The year following Joseph Smith’s leg operation in West Lebanon, New Hampshire, his family moved to a home in Norwich, Vermont. The Smith family resided here for about three years (1814-1816). To this point, young Joseph had spent most of his life in Vermont. The Norwich home would be the Smith family’s last place of residence in Vermont before moving to the region of Palmyra, New York.
Tradition holds that they rented this home from a man known as Squire Constant Murdock. Young Joseph spent much of his time here on crutches as his leg healed. His brother, Don Carlos, was born here. While here, the Smith family experienced three successive years of crop failure during their years there. The year of 1816 became known as the “year without a summer” of the year “Eighteen Hundred and Froze to Death” because of snow and unusually cold weather during the summer months.Because of that and financial devastation from medical bills, they finally concluded to move west several hundred miles, finally settling in western New York in the area of Palmyra.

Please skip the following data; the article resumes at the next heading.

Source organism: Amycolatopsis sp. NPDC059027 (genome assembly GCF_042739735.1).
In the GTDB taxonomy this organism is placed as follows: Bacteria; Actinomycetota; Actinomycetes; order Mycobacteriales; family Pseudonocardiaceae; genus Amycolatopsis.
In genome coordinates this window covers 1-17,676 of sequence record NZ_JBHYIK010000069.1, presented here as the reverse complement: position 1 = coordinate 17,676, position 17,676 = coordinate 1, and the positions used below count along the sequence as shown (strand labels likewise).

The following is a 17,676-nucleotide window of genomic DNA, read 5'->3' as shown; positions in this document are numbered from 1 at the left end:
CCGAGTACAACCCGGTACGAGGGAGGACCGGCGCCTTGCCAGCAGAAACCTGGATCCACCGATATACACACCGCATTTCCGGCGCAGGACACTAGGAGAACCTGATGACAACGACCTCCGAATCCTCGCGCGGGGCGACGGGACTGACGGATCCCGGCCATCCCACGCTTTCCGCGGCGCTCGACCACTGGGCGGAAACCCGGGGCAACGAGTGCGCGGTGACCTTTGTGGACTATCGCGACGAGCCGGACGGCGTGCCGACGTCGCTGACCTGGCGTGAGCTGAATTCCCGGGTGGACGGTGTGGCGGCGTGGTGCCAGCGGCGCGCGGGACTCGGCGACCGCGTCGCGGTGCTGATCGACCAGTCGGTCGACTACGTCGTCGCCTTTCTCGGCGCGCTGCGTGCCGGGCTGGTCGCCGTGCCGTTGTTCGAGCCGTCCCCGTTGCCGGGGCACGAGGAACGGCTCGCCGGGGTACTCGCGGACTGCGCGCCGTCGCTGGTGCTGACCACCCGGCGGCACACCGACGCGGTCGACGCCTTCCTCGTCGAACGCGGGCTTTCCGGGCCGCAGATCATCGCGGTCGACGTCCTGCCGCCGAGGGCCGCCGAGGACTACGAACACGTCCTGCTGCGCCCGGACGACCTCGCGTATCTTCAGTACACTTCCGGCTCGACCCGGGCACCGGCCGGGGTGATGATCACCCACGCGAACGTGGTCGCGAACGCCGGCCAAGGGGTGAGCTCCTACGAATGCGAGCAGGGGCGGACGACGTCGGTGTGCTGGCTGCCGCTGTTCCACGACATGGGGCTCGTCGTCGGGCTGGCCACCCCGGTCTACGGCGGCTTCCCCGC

Local citizens were required to assist families who were struggling financially as the Smiths were. Not wanting to provide such assistance, the locals “warned them out of town,” as it were. Joseph Sr. left on his own to find a more promising place to farm and raise his family. Mother Smith followed later bringing the children with her. Before doing so, she was forced to sell most of their belongings to pay creditors. The family reunited with Father Smith in Palmyra, New York sometime in 1816.
The home is privately owned and not open for tours. The privacy of the owners should be respected.
*More of Joseph Smith Jr. and his family can be found on such sites as LDS.org and mormon.org and the Church Library and History Museum as well as entries created for Clio in areas such as Palmyra, New York, Kirtland, Ohio and Nauvoo, Illinois, to name a few of them in the app. Or you can ask members of the church or missionaries/